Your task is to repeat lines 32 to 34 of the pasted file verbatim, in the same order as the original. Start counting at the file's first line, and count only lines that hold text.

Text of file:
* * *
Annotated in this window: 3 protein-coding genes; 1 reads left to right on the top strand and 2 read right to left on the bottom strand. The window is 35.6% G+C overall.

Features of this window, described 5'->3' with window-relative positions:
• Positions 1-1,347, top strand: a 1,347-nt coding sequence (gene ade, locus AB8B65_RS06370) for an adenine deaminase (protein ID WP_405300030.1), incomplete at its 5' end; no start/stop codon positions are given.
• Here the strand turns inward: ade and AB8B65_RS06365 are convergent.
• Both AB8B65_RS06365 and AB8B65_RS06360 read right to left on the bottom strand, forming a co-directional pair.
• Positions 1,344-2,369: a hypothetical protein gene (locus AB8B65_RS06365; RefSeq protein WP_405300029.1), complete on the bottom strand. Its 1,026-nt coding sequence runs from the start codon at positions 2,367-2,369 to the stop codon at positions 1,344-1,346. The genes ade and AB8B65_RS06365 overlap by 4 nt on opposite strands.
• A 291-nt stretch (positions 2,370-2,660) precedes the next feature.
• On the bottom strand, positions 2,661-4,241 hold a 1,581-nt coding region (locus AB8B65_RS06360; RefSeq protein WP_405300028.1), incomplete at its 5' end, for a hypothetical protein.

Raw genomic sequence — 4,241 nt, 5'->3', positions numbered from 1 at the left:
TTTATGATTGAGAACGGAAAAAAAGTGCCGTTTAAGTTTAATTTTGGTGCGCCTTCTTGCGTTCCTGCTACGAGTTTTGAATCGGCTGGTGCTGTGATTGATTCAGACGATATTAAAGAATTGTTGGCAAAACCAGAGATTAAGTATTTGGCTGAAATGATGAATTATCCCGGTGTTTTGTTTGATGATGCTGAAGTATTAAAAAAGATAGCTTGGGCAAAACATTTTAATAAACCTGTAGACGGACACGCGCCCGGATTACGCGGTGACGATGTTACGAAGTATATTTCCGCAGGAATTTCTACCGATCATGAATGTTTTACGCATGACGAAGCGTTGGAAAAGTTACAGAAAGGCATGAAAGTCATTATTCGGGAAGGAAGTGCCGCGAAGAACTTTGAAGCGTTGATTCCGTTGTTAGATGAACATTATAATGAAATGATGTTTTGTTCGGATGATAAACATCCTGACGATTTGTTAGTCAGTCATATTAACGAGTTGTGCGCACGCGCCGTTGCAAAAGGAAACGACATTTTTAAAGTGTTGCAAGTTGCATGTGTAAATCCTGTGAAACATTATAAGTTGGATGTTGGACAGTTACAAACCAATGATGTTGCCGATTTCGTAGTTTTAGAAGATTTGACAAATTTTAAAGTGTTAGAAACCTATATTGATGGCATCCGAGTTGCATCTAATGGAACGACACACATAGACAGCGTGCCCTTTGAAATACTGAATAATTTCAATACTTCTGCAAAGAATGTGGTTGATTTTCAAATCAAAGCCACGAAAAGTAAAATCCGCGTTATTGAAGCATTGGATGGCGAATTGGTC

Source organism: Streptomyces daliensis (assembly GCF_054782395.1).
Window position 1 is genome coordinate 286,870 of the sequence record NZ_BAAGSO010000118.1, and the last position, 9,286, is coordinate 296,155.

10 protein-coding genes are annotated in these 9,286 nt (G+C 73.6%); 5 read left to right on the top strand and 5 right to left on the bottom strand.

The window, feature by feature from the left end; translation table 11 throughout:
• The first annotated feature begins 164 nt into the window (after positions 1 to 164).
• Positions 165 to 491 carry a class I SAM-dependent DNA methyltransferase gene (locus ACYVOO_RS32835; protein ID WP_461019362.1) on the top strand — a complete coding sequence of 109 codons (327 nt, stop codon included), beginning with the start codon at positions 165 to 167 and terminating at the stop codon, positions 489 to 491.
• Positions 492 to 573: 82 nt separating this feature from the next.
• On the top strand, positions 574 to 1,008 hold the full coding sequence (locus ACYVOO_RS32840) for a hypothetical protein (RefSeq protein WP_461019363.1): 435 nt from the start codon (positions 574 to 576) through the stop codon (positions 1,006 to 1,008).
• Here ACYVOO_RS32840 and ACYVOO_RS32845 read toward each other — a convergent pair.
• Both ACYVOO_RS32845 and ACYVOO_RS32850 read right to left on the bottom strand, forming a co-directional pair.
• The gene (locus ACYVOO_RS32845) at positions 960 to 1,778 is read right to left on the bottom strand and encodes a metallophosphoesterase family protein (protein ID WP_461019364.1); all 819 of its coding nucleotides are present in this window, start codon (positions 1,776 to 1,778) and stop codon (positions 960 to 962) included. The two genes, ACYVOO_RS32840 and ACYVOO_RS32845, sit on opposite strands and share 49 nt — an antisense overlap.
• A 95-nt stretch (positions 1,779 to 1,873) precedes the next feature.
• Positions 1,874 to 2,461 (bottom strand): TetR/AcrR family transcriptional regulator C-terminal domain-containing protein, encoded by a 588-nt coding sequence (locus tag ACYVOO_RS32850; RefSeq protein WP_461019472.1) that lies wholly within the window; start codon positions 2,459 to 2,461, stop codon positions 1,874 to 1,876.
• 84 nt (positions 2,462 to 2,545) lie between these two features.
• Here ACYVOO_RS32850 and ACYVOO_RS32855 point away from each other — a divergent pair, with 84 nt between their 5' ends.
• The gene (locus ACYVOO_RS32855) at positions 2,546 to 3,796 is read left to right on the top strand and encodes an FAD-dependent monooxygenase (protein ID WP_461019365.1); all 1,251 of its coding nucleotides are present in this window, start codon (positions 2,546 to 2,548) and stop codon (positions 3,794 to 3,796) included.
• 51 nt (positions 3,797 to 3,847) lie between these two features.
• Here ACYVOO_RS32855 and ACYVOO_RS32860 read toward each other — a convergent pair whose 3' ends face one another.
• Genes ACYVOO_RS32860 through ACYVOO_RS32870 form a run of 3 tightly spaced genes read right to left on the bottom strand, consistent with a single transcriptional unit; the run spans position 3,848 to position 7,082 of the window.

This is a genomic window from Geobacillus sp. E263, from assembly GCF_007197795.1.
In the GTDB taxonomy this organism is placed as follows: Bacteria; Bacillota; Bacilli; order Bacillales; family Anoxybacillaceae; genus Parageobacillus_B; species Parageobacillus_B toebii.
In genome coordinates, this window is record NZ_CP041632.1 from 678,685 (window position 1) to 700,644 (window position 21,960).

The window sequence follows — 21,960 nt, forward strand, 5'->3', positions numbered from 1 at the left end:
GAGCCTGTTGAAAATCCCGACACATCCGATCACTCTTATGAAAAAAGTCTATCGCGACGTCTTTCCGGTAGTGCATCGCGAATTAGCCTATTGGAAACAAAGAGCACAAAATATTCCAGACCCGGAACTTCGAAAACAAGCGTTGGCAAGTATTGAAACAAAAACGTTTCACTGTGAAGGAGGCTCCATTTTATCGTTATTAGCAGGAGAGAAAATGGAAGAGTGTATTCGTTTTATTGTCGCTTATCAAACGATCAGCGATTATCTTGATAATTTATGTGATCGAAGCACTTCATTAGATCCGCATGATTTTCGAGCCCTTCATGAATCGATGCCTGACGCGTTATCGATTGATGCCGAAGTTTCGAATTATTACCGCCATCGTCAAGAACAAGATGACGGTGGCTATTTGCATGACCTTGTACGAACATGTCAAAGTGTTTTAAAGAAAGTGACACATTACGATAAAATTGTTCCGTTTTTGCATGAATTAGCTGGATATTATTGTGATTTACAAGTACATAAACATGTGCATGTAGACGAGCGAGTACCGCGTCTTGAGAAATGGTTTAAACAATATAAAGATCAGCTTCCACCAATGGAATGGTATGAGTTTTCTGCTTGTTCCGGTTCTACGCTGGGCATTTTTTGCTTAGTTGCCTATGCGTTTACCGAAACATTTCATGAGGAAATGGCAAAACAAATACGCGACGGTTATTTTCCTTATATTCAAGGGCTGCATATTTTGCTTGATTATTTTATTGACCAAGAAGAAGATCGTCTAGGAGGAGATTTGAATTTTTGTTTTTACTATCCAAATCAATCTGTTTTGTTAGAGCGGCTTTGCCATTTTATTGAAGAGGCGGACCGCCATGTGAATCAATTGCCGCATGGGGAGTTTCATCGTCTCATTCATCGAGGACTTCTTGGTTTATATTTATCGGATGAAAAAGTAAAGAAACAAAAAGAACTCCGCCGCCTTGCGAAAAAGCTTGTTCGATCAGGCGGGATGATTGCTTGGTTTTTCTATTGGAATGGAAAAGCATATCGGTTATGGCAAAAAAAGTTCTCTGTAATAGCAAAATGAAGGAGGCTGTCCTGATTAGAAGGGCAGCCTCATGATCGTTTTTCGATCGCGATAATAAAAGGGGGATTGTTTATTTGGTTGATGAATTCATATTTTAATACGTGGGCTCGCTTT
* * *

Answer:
In genome coordinates, this window is record NZ_CP041632.1 from 678,685 (window position 1) to 700,644 (window position 21,960).

The window sequence follows — 21,960 nt, forward strand, 5'->3', positions numbered from 1 at the left end:
GAGCCTGTTGAAAATCCCGACACATCCGATCACTCTTATGAAAAAAGTCTATCGCGACGTCTTTCCGGTAGTGCATCGCGAATTAGCCTATTGGAAACAAAGAGCACAAAATATTCCAGACCCGGAACTTCGAAAACAAGCGTTGGCAAGTATTGAAACAAAAACGTTTCACTGTGAAGGAGGCTCCATTTTATCGTTATTAGCAGGAGAGAAAATGGAAGAGTGTATTCGTTTTATTGTCGCTTATCAAACGATCAGCGATTATCTTGATAATTTATGTGATCGAAGCACTTCATTAGATCCGCATGATTTTCGAGCCCTTCATGAATCGATGCCTGACGCGTTATCGATTGATGCCGAAGTTTCGAATTATTACCGCCATCGTCAAGAACAAGATGACGGTGGCTATTTGCATGACCTTGTACGAACATGTCAAAGTGTTTTAAAGAAAGTGACACATTACGATAAAATTGTTCCGTTTTTGCATGAATTAGCTGGATATTATTGTGATTTACAAGTACATAAACATGTGCATGTAGACGAGCGAGTACCGCGTCTTGAGAAATGGTTTAAACAATATAAAGATCAGCTTCCACCAATGGAATGGTATGAGTTTTCTGCTTGTTCCGGTTCTACGCTGGGCATTTTTTGCTTAGTTGCCTATGCGTTTACCGAAACATTTCATGAGGAAATGGCAAAACAAATACGCGACGGTTATTTTCCTTATATTCAAGGGCTGCATATTTTGCTTGATTATTTTATTGACCAAGAAGAAGATCGTCTAGGAGGAGATTTGAATTTTTGTTTTTACTATCCAAATCAATCTGTTTTGTTAGAGCGGCTTTGCCATTTTATTGAAGAGGCGGACCGCCATGTGAATCAATTGCCGCATGGGGAGTTTCATCGTCTCATTCATCGAGGACTTCTTGGTTTATATTTATCGGATGAAAAAGTAAAGAAACAAAAAGAACTCCGCCGCCTTGCGAAAAAGCTTGTTCGATCAGGCGGGATGATTGCTTGGTTTTTCTATTGGAATGGAAAAGCATATCGGTTATGGCAAAAAAAGTTCTCTGTAATAGCAAAATGAAGGAGGCTGTCCTGATTAGAAGGGCAGCCTCATGATCGTTTTTCGATCGCGATAATAAAAGGGGGATTGTTTATTTGGTTGATGAATTCATATTTTAATACGTGGGCTCGCTTT